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The Carletonian

History Professor Serena Zabin makes a splash with newest book

Professor of History Serena Zabin’s newest book was recently ranked 79th on the Amazon Editors’ “Best Books of 2020” list. The Boston Massacre: A Family History tells the story of the Boston Massacre as never before. Zabin said, “we tend to tell the story especially of the Boston Massacre and even more generally the American Revolution, as really essentially a story of guys with guns.” She argues instead that “it’s actually in many ways a much quieter story.” 

In her book published in February of last year, Zabin brings her readers into the world of interpersonal dramas which preceded and followed the Boston Massacre. The Boston Massacre is remembered as one of the causes of the American Revolution in 1770, when British soldiers fired upon Bostonians protesting British rule, killing five American colonists. The first to fall, notably, was Crispus Attucks, a Massachusetts man of African and Native American descent. 

Zabin became interested in further investigating the Boston Massacre when the previous director of Special Collections in the Gould Library found an original copy of a pamphlet of depositions published two and a half weeks after the shooting. “The very first deposition in there actually is a Bostonian reporting that a soldier’s wife was in his house and said ‘if any Bostonian should be hurt I would put stones in my handkerchief and beat their brains out.’ And for a long time I was sort of taken exactly by the violence of that, as was everyone who read it.” Zabin hadn’t known that soldiers had wives in the 18th century, especially in Boston. Zabin said, “once I asked that question, all kinds of other things opened up for me.”

After that initial moment of inspiration, she continued to find records of the personal intrigues and family stories that historians previously ignored. “I looked in some church records and I found I think two or maybe even three marriages between soldiers and local women just sort of sitting right there in the church records, and that’s when I thought, ‘oh, there’s really a story here and it’s just lying here in plain sight’.”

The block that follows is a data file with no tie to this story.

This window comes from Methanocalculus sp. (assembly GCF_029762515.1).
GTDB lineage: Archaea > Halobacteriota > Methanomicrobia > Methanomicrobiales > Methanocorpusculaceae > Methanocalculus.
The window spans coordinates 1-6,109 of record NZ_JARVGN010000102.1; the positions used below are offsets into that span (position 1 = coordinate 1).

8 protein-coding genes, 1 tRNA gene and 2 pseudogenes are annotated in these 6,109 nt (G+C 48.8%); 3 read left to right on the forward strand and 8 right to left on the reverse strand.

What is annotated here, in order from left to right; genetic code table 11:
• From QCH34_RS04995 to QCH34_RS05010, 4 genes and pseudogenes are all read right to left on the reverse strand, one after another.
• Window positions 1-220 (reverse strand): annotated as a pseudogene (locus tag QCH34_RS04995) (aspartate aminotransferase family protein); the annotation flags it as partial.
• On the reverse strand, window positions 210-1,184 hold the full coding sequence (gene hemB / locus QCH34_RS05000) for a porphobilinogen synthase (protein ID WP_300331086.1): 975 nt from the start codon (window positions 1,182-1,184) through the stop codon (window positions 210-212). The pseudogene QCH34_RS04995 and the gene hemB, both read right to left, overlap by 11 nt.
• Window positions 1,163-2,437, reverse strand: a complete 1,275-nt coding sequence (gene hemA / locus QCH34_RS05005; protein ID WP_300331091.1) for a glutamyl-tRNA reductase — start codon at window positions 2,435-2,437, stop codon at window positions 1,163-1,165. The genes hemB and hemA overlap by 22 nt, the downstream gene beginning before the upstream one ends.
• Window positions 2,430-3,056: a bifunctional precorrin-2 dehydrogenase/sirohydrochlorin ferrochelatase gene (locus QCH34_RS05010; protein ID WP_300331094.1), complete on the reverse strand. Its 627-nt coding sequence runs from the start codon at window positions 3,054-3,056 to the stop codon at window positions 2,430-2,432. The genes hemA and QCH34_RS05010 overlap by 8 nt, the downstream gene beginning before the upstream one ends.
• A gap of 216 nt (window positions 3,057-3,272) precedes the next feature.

Zabin said the book is subtitled A Family History because “when we talk about ungrateful children, and a mother country, and colonies growing up and growing away, that’s a metaphor for family but really, in fact, the relationships between soldiers and civilians that develop in those months before the Boston Massacre and in the months afterwards create real families.” She wanted to emphasize that events like the Boston Massacre and others leading up to the American Revolution divided not just nations, but also families. “We think of the American Revolution as a political event but it’s really much more like a bad divorce,” she added.

Zabin is happy that her book, a ten-year effort, has had such success. She said that it brings her “great joy to think that something that came out of my head is now moving into other people’s worlds in ways that give them pleasure as well as instruction.”

Zabin’s research is particularly pertinent given recent events. The Carletonian’s interview with Zabin occurred a day after  supporters of President Trump stormed the Capitol building, an event which seem unprecedented to most, but not for Zabin. She said, “the moments of violence and upheaval are unsurprising and indeed are part of stories that we smooth out and turn into bedtime stories for ourselves, that actually have embedded in them a lot of violence.”

 Zabin understands the historical origins of these events through her research. “The 21st century world we live in was created by an 18th century world of white supremacy and misogyny and other ideas about hierarchy, not all of which are we imprisoned by, but all which shape us.”

The American tradition of over-policing, traceable from the colonial period, is also shaping current events. Zabin said, “one of the things that is really clear to me is that when we use the military as a police force, we create disaster. People have known this for centuries.”

After a decade working on A Family History, Zabin is ready to shift her academic focus. “I’ve really gotten kind of interested in the question of how women of all races were talking about the coming of independence,” she said. Not much has been written about women of the Revolution, and Zabin wants to contribute to the historiography of the American Revolution by researching how women were involved, perhaps in her next book. “The only thing we really know is Abigail Adams saying ‘I long to hear that you have declared an independency’, I just don’t believe that Abigail Adams was the only person who was in 1775 wondering what was going to be the relationship between the colonies and the empire.”

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